Char­ter nabs Bright House in lat­est pay-TV deal


Char­ter buy­ing Bright House for US$10.4 bil­lion is the lat­est big deal in the pay-TV in­dus­try.

Com­pa­nies want to merge as costs for chan­nels like ESPN have shot up, while their video sub­scribers have dipped and on­line video providers like Net­flix be­come more popular. Com­bin­ing gives them more ne­go­ti­at­ing power against pro­gram­mers such as The Walt Dis­ney Co.

Last year, Com­cast said it was buy­ing Time Warner Ca­ble for US$45 bil­lion, and AT&T is pur- chas­ing DirecTV for US$48.5 bil­lion. Both are un­der long-run­ning reg­u­la­tory re­views.

But the Com­cast-Time Warner deal has raised con­cerns from com­peti­tors and con­sumer and In­ter­net ad­vo­cates, who say too much of the coun­try’s In­ter­net ac­cess would be un­der one com­pany’s con­trol. They also say it could hurt grow­ing on­line video providers like Net­flix, who need its pipes to get to con­sumers, and lead to higher prices.

Com­cast says it works co­op­er­a­tively with on­line video com­pa­nies like Net­flix and that con­tent providers, not dis­trib­u­tors like it­self, cur­rently have bar­gain­ing ad­van­tages.

Char­ter buy­ing Bright House, which hinges on reg­u­la­tors ap­prov­ing Com­cast pur­chas­ing Time Warner Ca­ble, is “kind of small in the scheme of things,” says John Bergmayer, a se­nior staff at­tor­ney at Public Knowl­edge, a non­profit group that ad­vo­cates for In­ter­net ac­cess. “Trends in con­sol­i­da­tion are al­ways wor­ry­ing but this deal by it­self is not as bad as some other deals out there.”

Public Knowl­edge is against Com­cast buy­ing Time Warner Ca­ble. Most an­a­lysts ex­pect the deal will go through, but some have be­come less op­ti­mistic.

Char­ter and Bright House said Tues­day that the deal would cre­ate the sec­ond-largest U.S. ca­ble op­er­a­tor. But they are not in any of the same mar­kets, so their sub­scribers wouldn’t lose the abil­ity to switch to a com­peti­tor ca­ble com­pany.

The pay-TV in­dus­try over­all has been slowly shed­ding video sub­scribers in re­cent years, ac­cord­ing to an anal­y­sis by Mof­fet­tNathanson an­a­lyst Craig Mof­fett, who ex­pects that to con­tinue. New op­tions for video that ap­peal to “cord-cut­ters” have sprung up in re­cent months, such as a Web ver­sion of HBO, an on­line set of about 20 chan­nels from Dish called Sling and a US$50-a-month ser­vice from Sony.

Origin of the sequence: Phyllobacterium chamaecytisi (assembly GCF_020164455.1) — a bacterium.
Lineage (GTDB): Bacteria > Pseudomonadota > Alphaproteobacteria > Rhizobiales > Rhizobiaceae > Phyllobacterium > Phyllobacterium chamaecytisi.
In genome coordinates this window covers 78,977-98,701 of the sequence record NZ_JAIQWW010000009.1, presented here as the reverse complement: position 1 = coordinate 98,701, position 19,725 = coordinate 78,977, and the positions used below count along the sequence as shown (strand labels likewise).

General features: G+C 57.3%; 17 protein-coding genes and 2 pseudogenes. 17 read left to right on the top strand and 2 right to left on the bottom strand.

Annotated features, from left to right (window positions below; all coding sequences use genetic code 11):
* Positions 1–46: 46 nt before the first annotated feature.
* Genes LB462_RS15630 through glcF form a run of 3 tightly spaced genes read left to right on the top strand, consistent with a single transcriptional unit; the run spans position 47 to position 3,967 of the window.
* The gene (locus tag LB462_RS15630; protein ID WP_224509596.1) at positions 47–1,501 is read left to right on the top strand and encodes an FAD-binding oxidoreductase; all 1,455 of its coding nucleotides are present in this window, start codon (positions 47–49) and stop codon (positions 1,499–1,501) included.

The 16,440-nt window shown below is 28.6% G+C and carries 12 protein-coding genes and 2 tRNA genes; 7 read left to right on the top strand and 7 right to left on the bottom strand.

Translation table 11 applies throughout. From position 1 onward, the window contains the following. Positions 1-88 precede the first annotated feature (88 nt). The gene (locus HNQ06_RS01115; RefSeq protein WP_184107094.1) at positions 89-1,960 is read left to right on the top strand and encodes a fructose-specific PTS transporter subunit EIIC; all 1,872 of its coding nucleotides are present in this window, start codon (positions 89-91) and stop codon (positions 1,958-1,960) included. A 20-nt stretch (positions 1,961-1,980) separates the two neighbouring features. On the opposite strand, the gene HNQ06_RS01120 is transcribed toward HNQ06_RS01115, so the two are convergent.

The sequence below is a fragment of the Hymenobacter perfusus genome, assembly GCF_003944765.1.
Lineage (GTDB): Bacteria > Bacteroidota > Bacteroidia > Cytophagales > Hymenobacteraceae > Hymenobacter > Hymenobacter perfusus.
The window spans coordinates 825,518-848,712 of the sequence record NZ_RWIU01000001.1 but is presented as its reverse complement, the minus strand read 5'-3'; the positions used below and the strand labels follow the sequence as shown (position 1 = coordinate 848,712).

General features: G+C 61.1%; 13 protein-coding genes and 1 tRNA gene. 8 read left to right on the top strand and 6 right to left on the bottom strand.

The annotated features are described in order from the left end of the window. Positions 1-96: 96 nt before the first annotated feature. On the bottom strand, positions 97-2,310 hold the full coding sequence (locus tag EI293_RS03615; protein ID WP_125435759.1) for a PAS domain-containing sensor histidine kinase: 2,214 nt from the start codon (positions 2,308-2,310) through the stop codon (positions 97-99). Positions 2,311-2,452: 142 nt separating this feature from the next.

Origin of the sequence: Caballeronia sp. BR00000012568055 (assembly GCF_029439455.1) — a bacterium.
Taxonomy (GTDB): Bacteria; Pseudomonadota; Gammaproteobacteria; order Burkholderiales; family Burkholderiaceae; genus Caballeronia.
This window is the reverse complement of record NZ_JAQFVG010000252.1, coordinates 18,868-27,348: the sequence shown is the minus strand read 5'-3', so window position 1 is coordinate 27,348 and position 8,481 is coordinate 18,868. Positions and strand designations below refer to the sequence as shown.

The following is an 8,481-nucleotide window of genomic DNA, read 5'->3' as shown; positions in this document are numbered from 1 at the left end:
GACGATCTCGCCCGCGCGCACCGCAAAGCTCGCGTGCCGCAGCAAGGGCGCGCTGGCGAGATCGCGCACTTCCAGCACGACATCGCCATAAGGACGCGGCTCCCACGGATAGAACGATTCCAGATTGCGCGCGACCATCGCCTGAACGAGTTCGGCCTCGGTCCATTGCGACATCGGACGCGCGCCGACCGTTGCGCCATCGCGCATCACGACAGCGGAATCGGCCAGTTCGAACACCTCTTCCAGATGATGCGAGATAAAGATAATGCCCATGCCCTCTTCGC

Char­ter Com­mu­ni­ca­tions Inc. has been try­ing to get big­ger. It wanted to buy Time Warner Ca­ble Inc. but got out­bid by Com­cast Corp. With the Com­cast-Time Warner deal, how­ever it is al­ready grow­ing sub­stan­tially, pay­ing US$7.3 bil­lion for 1.4 mil­lion Com­cast sub­scribers and get­ting a one-third stake in a new ca­ble com­pany com­prised of 2.5 mil­lion ex­ist­ing Com­cast cus­tomers. It’s also swap­ping 1.6 mil­lion cus­tomers with Time Warner Ca­ble.

Char­ter, based in Stam­ford, Con­necti­cut, is cur­rently the fourth­largest ca­ble op­er­a­tor in the U.S., with 4.3 mil­lion video cus­tomers, mostly in the Mid­west, West and South.

Bright House Net­works LLC is the sixth-big­gest with 2 mil­lion cus­tomers, mostly in Tampa and Or­lando, Florida, but also in Alabama, In­di­ana, Michi­gan and Cal­i­for­nia. Ac­cord­ing to a client note by Mof­fett, Bright House also has “a strong rep­u­ta­tion for ser­vice and cus­tomer sat­is­fac­tion,” a rar­ity among ca­ble com­pa­nies.

Ad­vance/Ne­w­house — the par­ent com­pany of Bright House — will own 26.3 per­cent of the com­bined com­pany. Char­ter is pay­ing it US$2 bil­lion in cash and the rest in stock and pre­ferred units that con­vert into com­mon stock of the new com­pany.

Once the Bright House deal closes, John Malone’s Lib­erty Broad­band Corp., Char­ter’s big­gest share­holder, will buy US$700 mil­lion shares of the new com­pany, giv­ing it a 19.4 per­cent stake.

The board of the new com­pany will in­clude 13 mem­bers, with three di­rec­tors ap­pointed by Ad­vance/ Ne­w­house and three di­rec­tors ap­pointed by Lib­erty Broad­band.

Shares of Char­ter Com­mu­ni­ca­tions added US$9.72, or 5.3 per­cent, to US$193.11. Lib­erty Broad­band’s stock gained US$2.78, or 5.2 per­cent, to US$56.48.

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